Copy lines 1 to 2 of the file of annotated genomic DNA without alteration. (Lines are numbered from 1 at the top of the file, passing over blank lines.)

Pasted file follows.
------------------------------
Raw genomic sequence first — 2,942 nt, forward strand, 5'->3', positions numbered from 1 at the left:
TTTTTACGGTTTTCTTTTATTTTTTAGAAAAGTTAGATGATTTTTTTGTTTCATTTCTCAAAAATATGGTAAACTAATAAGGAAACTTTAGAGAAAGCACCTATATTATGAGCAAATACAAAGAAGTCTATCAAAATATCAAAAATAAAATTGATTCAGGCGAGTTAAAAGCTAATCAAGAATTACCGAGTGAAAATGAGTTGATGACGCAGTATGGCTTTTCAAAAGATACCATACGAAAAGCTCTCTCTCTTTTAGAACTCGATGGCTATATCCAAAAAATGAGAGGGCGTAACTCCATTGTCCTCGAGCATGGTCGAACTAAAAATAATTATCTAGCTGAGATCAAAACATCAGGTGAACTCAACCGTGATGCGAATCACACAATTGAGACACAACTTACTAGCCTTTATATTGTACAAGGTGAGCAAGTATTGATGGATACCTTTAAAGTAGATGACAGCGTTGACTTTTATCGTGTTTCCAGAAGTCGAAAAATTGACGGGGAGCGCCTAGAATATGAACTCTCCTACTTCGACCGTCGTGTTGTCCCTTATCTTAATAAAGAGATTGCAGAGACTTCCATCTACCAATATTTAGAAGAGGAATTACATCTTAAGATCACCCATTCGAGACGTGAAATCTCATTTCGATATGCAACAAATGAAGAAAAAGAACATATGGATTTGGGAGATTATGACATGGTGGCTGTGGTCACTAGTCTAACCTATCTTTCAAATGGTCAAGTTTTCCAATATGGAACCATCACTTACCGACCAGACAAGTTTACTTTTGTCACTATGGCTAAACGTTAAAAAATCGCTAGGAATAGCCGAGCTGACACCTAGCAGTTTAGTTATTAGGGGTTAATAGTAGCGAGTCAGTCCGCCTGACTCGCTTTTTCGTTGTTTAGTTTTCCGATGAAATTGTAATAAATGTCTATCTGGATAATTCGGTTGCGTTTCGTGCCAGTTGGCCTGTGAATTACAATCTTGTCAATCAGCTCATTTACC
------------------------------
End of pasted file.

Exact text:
Raw genomic sequence first — 2,942 nt, forward strand, 5'->3', positions numbered from 1 at the left:
TTTTTACGGTTTTCTTTTATTTTTTAGAAAAGTTAGATGATTTTTTTGTTTCATTTCTCAAAAATATGGTAAACTAATAAGGAAACTTTAGAGAAAGCACCTATATTATGAGCAAATACAAAGAAGTCTATCAAAATATCAAAAATAAAATTGATTCAGGCGAGTTAAAAGCTAATCAAGAATTACCGAGTGAAAATGAGTTGATGACGCAGTATGGCTTTTCAAAAGATACCATACGAAAAGCTCTCTCTCTTTTAGAACTCGATGGCTATATCCAAAAAATGAGAGGGCGTAACTCCATTGTCCTCGAGCATGGTCGAACTAAAAATAATTATCTAGCTGAGATCAAAACATCAGGTGAACTCAACCGTGATGCGAATCACACAATTGAGACACAACTTACTAGCCTTTATATTGTACAAGGTGAGCAAGTATTGATGGATACCTTTAAAGTAGATGACAGCGTTGACTTTTATCGTGTTTCCAGAAGTCGAAAAATTGACGGGGAGCGCCTAGAATATGAACTCTCCTACTTCGACCGTCGTGTTGTCCCTTATCTTAATAAAGAGATTGCAGAGACTTCCATCTACCAATATTTAGAAGAGGAATTACATCTTAAGATCACCCATTCGAGACGTGAAATCTCATTTCGATATGCAACAAATGAAGAAAAAGAACATATGGATTTGGGAGATTATGACATGGTGGCTGTGGTCACTAGTCTAACCTATCTTTCAAATGGTCAAGTTTTCCAATATGGAACCATCACTTACCGACCAGACAAGTTTACTTTTGTCACTATGGCTAAACGTTAAAAAATCGCTAGGAATAGCCGAGCTGACACCTAGCAGTTTAGTTATTAGGGGTTAATAGTAGCGAGTCAGTCCGCCTGACTCGCTTTTTCGTTGTTTAGTTTTCCGATGAAATTGTAATAAATGTCTATCTGGATAATTCGGTTGCGTTTCGTGCCAGTTGGCCTGTGAATTACAATCTTGTCAATCAGCTCATTTACC